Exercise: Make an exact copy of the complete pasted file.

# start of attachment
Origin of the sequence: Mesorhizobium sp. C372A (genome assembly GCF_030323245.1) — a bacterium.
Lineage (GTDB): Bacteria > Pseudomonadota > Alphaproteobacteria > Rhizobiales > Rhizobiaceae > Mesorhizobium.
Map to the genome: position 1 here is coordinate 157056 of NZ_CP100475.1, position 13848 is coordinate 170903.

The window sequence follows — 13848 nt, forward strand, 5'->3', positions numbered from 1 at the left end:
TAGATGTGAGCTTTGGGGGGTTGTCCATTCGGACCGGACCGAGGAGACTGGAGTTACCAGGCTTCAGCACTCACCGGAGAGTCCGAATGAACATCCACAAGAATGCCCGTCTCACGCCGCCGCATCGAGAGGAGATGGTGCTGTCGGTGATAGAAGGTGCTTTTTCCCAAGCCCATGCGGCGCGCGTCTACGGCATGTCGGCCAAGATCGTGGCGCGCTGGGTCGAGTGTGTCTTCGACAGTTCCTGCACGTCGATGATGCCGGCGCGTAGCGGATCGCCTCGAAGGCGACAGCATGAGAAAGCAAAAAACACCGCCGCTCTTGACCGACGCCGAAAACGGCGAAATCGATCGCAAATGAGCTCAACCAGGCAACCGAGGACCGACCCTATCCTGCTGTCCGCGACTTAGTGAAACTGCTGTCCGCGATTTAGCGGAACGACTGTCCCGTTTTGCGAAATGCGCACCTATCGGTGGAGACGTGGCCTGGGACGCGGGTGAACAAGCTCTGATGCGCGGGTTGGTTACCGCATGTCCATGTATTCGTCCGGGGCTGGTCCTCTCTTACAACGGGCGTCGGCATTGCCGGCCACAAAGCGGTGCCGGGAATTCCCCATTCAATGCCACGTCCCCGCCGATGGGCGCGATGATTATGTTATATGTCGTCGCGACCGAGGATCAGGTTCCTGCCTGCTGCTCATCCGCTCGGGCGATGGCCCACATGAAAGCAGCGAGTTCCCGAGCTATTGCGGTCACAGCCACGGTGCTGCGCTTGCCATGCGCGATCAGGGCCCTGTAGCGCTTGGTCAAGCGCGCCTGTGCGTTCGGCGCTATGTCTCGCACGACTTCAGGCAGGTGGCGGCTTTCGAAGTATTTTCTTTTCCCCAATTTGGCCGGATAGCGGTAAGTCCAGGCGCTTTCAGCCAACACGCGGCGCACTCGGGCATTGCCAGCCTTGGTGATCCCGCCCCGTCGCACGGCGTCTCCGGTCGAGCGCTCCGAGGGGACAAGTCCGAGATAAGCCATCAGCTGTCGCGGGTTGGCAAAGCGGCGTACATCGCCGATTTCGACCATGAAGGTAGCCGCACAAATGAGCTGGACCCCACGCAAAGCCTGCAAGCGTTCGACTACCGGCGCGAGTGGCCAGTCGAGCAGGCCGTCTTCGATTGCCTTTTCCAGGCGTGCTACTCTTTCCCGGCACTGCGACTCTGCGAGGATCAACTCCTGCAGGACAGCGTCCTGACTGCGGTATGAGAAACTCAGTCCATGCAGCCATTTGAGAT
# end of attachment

Origin of the sequence: Mesorhizobium sp. C372A (genome assembly GCF_030323245.1) — a bacterium.
Lineage (GTDB): Bacteria > Pseudomonadota > Alphaproteobacteria > Rhizobiales > Rhizobiaceae > Mesorhizobium.
Map to the genome: position 1 here is coordinate 157056 of NZ_CP100475.1, position 13848 is coordinate 170903.

The window sequence follows — 13848 nt, forward strand, 5'->3', positions numbered from 1 at the left end:
TAGATGTGAGCTTTGGGGGGTTGTCCATTCGGACCGGACCGAGGAGACTGGAGTTACCAGGCTTCAGCACTCACCGGAGAGTCCGAATGAACATCCACAAGAATGCCCGTCTCACGCCGCCGCATCGAGAGGAGATGGTGCTGTCGGTGATAGAAGGTGCTTTTTCCCAAGCCCATGCGGCGCGCGTCTACGGCATGTCGGCCAAGATCGTGGCGCGCTGGGTCGAGTGTGTCTTCGACAGTTCCTGCACGTCGATGATGCCGGCGCGTAGCGGATCGCCTCGAAGGCGACAGCATGAGAAAGCAAAAAACACCGCCGCTCTTGACCGACGCCGAAAACGGCGAAATCGATCGCAAATGAGCTCAACCAGGCAACCGAGGACCGACCCTATCCTGCTGTCCGCGACTTAGTGAAACTGCTGTCCGCGATTTAGCGGAACGACTGTCCCGTTTTGCGAAATGCGCACCTATCGGTGGAGACGTGGCCTGGGACGCGGGTGAACAAGCTCTGATGCGCGGGTTGGTTACCGCATGTCCATGTATTCGTCCGGGGCTGGTCCTCTCTTACAACGGGCGTCGGCATTGCCGGCCACAAAGCGGTGCCGGGAATTCCCCATTCAATGCCACGTCCCCGCCGATGGGCGCGATGATTATGTTATATGTCGTCGCGACCGAGGATCAGGTTCCTGCCTGCTGCTCATCCGCTCGGGCGATGGCCCACATGAAAGCAGCGAGTTCCCGAGCTATTGCGGTCACAGCCACGGTGCTGCGCTTGCCATGCGCGATCAGGGCCCTGTAGCGCTTGGTCAAGCGCGCCTGTGCGTTCGGCGCTATGTCTCGCACGACTTCAGGCAGGTGGCGGCTTTCGAAGTATTTTCTTTTCCCCAATTTGGCCGGATAGCGGTAAGTCCAGGCGCTTTCAGCCAACACGCGGCGCACTCGGGCATTGCCAGCCTTGGTGATCCCGCCCCGTCGCACGGCGTCTCCGGTCGAGCGCTCCGAGGGGACAAGTCCGAGATAAGCCATCAGCTGTCGCGGGTTGGCAAAGCGGCGTACATCGCCGATTTCGACCATGAAGGTAGCCGCACAAATGAGCTGGACCCCACGCAAAGCCTGCAAGCGTTCGACTACCGGCGCGAGTGGCCAGTCGAGCAGGCCGTCTTCGATTGCCTTTTCCAGGCGTGCTACTCTTTCCCGGCACTGCGACTCTGCGAGGATCAACTCCTGCAGGACAGCGTCCTGACTGCGGTATGAGAAACTCAGTCCATGCAGCCATTTGAGAT